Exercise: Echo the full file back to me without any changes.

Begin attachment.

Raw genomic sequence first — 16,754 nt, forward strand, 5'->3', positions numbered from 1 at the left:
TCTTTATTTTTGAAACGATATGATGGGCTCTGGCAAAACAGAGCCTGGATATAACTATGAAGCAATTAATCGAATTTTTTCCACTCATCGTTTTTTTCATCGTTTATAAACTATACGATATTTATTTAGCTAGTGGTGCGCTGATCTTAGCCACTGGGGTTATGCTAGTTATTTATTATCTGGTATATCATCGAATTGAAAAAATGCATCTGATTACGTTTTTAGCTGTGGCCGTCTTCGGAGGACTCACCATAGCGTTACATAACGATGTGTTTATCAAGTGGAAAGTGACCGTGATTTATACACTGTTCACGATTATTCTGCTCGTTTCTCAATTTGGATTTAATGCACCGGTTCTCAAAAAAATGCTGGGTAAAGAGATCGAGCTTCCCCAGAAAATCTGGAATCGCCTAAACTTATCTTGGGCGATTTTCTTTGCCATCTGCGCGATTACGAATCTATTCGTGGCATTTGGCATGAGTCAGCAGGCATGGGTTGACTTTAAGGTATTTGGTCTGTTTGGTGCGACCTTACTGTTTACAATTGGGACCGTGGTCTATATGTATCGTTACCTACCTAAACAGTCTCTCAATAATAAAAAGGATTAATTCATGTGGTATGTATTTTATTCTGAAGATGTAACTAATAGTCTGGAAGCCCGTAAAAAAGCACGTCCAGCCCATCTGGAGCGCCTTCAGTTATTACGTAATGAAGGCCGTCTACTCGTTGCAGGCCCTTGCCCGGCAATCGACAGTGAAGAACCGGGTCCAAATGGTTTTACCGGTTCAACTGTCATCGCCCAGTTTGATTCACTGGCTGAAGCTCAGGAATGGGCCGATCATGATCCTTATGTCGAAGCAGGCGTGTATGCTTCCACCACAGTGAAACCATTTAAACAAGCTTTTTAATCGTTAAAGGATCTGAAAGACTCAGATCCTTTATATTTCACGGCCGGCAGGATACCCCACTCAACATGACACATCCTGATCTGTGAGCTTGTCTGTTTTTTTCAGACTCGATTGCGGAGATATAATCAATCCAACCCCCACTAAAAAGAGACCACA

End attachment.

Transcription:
Raw genomic sequence first — 16,754 nt, forward strand, 5'->3', positions numbered from 1 at the left:
TCTTTATTTTTGAAACGATATGATGGGCTCTGGCAAAACAGAGCCTGGATATAACTATGAAGCAATTAATCGAATTTTTTCCACTCATCGTTTTTTTCATCGTTTATAAACTATACGATATTTATTTAGCTAGTGGTGCGCTGATCTTAGCCACTGGGGTTATGCTAGTTATTTATTATCTGGTATATCATCGAATTGAAAAAATGCATCTGATTACGTTTTTAGCTGTGGCCGTCTTCGGAGGACTCACCATAGCGTTACATAACGATGTGTTTATCAAGTGGAAAGTGACCGTGATTTATACACTGTTCACGATTATTCTGCTCGTTTCTCAATTTGGATTTAATGCACCGGTTCTCAAAAAAATGCTGGGTAAAGAGATCGAGCTTCCCCAGAAAATCTGGAATCGCCTAAACTTATCTTGGGCGATTTTCTTTGCCATCTGCGCGATTACGAATCTATTCGTGGCATTTGGCATGAGTCAGCAGGCATGGGTTGACTTTAAGGTATTTGGTCTGTTTGGTGCGACCTTACTGTTTACAATTGGGACCGTGGTCTATATGTATCGTTACCTACCTAAACAGTCTCTCAATAATAAAAAGGATTAATTCATGTGGTATGTATTTTATTCTGAAGATGTAACTAATAGTCTGGAAGCCCGTAAAAAAGCACGTCCAGCCCATCTGGAGCGCCTTCAGTTATTACGTAATGAAGGCCGTCTACTCGTTGCAGGCCCTTGCCCGGCAATCGACAGTGAAGAACCGGGTCCAAATGGTTTTACCGGTTCAACTGTCATCGCCCAGTTTGATTCACTGGCTGAAGCTCAGGAATGGGCCGATCATGATCCTTATGTCGAAGCAGGCGTGTATGCTTCCACCACAGTGAAACCATTTAAACAAGCTTTTTAATCGTTAAAGGATCTGAAAGACTCAGATCCTTTATATTTCACGGCCGGCAGGATACCCCACTCAACATGACACATCCTGATCTGTGAGCTTGTCTGTTTTTTTCAGACTCGATTGCGGAGATATAATCAATCCAACCCCCACTAAAAAGAGACCACA